District Attorney Candice Hooper did not run as an
administrator. She ran as a leader, as a tough prosecutor, as a
decision maker willing to take responsibility for her office’s
District Attorney Candice Hooper did not run as an administrator. She ran as a leader, as a tough prosecutor, as a decision maker willing to take responsibility for her office’s direction.

But the plea agreement reached between a deputy district attorney and the public defender that deflates the potential sentence for a man accused of shooting his mother three times – once in the face – exposed a lack of authority by DA Candice Hooper over a violent criminal case that demands her utmost attention.

In the deal reached July 13, Ruben A. Garcia’s possible prison time plummeted from the prior, potential term of 55 years to life to the likely 12-year sentence that comes with the agreement. When questioned on the Garcia plea bargain – more like a steal for the suspected shooter and attorney Greg LaForge – Hooper initially deflected the inquiry toward Deputy District Attorney Patrick Palacios, who handled the case.

Pressed about her involvement in the deal, and the DA noted she had some discussions about potential alternatives in a plea bargain before Palacios made the final decision. She did, however, admit to a hands-off approach to some of the toughest decisions her office faces by noting, regarding the Garcia plea deal: “I don’t sign off. I trust my deputies.”

That’s not the type of statement Hooper probably should use on campaign brochures if she decides to run for another term next year.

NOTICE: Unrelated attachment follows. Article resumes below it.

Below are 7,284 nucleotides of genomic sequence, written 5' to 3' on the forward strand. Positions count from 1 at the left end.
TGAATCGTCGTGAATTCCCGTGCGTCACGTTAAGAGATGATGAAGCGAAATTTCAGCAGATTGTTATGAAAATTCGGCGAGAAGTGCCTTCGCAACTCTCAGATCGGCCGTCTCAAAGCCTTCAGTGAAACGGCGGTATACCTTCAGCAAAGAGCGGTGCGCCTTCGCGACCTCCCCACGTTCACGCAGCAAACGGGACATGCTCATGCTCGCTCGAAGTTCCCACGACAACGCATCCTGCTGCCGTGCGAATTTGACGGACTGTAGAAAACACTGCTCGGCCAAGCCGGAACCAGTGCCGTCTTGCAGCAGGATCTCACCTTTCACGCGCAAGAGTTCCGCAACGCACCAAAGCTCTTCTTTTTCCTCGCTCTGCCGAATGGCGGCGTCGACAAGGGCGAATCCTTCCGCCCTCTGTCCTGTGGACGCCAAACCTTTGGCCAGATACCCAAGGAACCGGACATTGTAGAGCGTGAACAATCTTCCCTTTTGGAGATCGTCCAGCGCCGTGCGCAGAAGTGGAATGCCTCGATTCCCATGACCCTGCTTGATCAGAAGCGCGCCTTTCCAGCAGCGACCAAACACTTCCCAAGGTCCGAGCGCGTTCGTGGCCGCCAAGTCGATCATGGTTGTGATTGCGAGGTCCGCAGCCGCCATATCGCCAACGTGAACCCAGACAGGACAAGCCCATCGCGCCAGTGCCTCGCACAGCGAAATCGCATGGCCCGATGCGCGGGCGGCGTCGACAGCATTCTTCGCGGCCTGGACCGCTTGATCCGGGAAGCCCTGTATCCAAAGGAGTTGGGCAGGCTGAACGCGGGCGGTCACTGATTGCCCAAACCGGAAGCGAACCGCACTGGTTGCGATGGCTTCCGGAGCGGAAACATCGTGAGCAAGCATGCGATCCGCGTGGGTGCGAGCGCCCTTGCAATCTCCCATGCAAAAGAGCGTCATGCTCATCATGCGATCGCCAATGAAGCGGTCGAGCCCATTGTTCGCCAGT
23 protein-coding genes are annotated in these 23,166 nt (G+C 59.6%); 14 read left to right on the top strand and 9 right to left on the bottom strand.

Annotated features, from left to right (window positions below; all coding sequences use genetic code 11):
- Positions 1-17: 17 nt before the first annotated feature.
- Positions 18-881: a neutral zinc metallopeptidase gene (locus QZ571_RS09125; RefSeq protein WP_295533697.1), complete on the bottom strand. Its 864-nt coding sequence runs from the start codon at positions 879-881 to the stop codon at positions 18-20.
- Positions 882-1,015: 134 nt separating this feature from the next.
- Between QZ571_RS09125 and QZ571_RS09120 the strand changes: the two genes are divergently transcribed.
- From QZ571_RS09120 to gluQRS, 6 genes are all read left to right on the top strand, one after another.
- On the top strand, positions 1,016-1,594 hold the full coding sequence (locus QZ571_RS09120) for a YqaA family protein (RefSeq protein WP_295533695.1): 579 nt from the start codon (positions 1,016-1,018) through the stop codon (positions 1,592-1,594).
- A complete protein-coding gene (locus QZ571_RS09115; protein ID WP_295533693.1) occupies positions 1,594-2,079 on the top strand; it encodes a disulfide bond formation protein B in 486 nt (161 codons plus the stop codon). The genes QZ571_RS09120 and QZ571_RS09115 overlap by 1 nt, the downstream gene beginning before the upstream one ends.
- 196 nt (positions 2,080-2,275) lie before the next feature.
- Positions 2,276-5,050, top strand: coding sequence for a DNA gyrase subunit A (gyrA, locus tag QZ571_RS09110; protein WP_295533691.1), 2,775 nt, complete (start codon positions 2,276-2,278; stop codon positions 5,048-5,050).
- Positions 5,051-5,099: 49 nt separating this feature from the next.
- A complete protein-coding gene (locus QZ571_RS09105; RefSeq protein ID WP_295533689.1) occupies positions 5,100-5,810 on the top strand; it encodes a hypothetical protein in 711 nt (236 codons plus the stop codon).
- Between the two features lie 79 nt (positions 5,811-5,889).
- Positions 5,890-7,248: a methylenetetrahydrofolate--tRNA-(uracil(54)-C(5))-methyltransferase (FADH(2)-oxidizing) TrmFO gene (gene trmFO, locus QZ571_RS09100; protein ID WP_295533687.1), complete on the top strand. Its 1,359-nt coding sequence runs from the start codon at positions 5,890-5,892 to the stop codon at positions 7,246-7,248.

There is nothing wrong with letting assistant district attorneys – despite their relative inexperience – make decisions over some cases, among a multitude, on prosecutors’ chaotic plates.

Without such discretion, without the use of strategically inflated charging at the outset of some criminal cases and without sound use of plea bargaining, the system would grind to a halt. Its costs would escalate beyond control.

Hooper, however, should always have the final say and she should always know precisely which route an assistant DA is taking at and above a certain level of offenses, such as violent crimes. For the sake of accountability, she must allow herself the opportunity on all major cases to take the entirety of the related responsibility.

As the DA, she cannot merely shove off blame to others in the office. That may have flown in her many years as a deputy district attorney herself, but that kind of sentiment doesn’t even inch off the ground when you’re the top dog. How else, without a sole authority, can the public weigh her performance as a leader?

Garcia’s prosecution certainly qualifies as a major case, and now it carries the weight in the public’s eye of an apparently unjust resolution. Palacios in defending the plea deal – before swearing off contact with the Free Lance after a story was published on Hooper’s lack of authority over such agreements – noted how the mother was uncooperative as a witness.

It’s a challenge, but by no means a reason to throw in the towel, especially when other evidence in the case still might point to a possible conviction. Let’s not forget, this is the same suspect who holed himself into a Brighton Avenue home and perpetuated a four-hour standoff before finally turning himself in without a struggle. Was he doing that for fun?

In reality, the DA overcharged by pursuing 55 to life and the defense low-balled on the compromise, which is typical and expected. Such a steep drop in a potential sentence, however, is tough to swallow for most people, the vast majority of local residents who can’t imagine shooting their own mother.

Unfortunately for Hooper, she can’t even defend the resolution, other than to say she trusts her deputies.

Previous articleRicardo (Richard) V. Munoz, Sr.
Next articleScrapbook
A staff member wrote, edited or posted this article, which may include information provided by one or more third parties.


Please enter your comment!
Please enter your name here